National Geographic Daily News
Photo: Walking cactus fossil

An artist's reconstruction of the "walking cactus" fossil species.

Illustration by Jianni Liu

Christine Dell'Amore

National Geographic News

Published February 23, 2011

Fossils of an ancient, spiny creature dubbed a "walking cactus" have been found in China, a new study says.

The 2.4-inch-long (6-centimeter-long) Diania cactiformis had a worm-like body and ten pairs of armored and likely jointed legs. It would have lived about 500 million years ago during a period of rapid evolution called the Cambrian explosion.

(See "Giant Shrimplike Predator Was a Weakling After All.")

Study leader Jianni Liu discovered the animal during a 2006 excavation in southwestern China's Yunnan Province.

"I was really surprised. I said, What's that strange guy with the soft body with very strong legs?" said Liu, an earth scientist at Northwest University in Xi'an, China.

"When I [went] back and observed it under the microscope, [I realized] it's not only funny, it's very important."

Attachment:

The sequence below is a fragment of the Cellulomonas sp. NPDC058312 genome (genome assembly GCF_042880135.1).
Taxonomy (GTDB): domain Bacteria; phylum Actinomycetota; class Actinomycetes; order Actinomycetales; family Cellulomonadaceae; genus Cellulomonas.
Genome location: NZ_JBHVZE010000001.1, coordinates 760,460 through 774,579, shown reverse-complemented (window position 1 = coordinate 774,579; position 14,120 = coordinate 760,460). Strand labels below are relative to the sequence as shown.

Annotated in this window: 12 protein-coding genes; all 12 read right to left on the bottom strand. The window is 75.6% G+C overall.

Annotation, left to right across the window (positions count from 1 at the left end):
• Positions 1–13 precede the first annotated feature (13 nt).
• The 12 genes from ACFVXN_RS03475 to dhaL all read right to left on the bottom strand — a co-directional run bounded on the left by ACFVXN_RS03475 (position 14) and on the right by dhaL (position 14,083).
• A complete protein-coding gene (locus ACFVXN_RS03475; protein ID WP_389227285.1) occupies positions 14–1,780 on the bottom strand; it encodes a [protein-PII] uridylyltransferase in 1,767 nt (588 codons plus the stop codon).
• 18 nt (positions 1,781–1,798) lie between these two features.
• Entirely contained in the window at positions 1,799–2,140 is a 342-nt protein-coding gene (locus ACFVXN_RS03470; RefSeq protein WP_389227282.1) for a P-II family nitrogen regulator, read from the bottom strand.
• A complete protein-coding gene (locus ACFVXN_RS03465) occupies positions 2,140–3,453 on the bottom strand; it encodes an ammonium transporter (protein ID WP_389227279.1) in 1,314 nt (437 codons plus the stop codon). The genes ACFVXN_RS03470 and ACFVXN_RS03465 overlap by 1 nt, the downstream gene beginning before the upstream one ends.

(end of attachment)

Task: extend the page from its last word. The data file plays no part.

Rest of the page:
"Walking Cactus" a Clue to Arthropod Evolution?

That's because the newfound animal does not resemble other lobopodians, a primitive group of creatures that flourished in the Cambrian seas.

Although the walking cactus is part of this group, it has robust appendages like those of modern arthropods—joint-limbed animals such as spiders and crustaceans.

(See "Oldest Horseshoe Crab Fossils Found in Canada.")

The walking cactus's unusual limbs strengthen the theory that modern arthropods evolved from lobopodians, the study authors say.

Liu, who found about 30 fossil specimens of the walking cactus, also has some hypotheses for how the creature hunted.

For instance, she suspects D. cactiformis may have sucked up tiny creatures in the mud with its proboscis or used its bristly legs to capture larger prey.

The new walking-cactus fossil is described this week in the journal Nature.

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